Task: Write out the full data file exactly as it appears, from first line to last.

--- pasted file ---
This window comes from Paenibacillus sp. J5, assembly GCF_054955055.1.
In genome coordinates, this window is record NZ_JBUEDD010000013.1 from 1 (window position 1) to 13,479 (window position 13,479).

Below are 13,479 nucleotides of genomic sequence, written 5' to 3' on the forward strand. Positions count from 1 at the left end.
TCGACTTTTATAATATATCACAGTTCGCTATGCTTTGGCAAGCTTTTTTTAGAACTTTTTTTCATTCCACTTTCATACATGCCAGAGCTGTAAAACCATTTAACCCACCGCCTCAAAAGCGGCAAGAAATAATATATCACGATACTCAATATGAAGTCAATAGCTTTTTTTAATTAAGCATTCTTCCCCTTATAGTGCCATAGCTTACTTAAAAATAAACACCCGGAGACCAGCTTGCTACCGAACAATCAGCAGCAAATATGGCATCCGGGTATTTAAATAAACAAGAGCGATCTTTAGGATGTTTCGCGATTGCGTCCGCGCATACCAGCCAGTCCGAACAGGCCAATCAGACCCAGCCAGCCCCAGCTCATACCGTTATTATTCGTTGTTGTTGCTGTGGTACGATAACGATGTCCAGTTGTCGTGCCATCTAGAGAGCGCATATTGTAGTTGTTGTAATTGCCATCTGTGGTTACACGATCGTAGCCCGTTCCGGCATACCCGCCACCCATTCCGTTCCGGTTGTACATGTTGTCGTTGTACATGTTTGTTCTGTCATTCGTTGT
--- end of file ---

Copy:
This window comes from Paenibacillus sp. J5, assembly GCF_054955055.1.
In genome coordinates, this window is record NZ_JBUEDD010000013.1 from 1 (window position 1) to 13,479 (window position 13,479).

Below are 13,479 nucleotides of genomic sequence, written 5' to 3' on the forward strand. Positions count from 1 at the left end.
TCGACTTTTATAATATATCACAGTTCGCTATGCTTTGGCAAGCTTTTTTTAGAACTTTTTTTCATTCCACTTTCATACATGCCAGAGCTGTAAAACCATTTAACCCACCGCCTCAAAAGCGGCAAGAAATAATATATCACGATACTCAATATGAAGTCAATAGCTTTTTTTAATTAAGCATTCTTCCCCTTATAGTGCCATAGCTTACTTAAAAATAAACACCCGGAGACCAGCTTGCTACCGAACAATCAGCAGCAAATATGGCATCCGGGTATTTAAATAAACAAGAGCGATCTTTAGGATGTTTCGCGATTGCGTCCGCGCATACCAGCCAGTCCGAACAGGCCAATCAGACCCAGCCAGCCCCAGCTCATACCGTTATTATTCGTTGTTGTTGCTGTGGTACGATAACGATGTCCAGTTGTCGTGCCATCTAGAGAGCGCATATTGTAGTTGTTGTAATTGCCATCTGTGGTTACACGATCGTAGCCCGTTCCGGCATACCCGCCACCCATTCCGTTCCGGTTGTACATGTTGTCGTTGTACATGTTTGTTCTGTCATTCGTTGT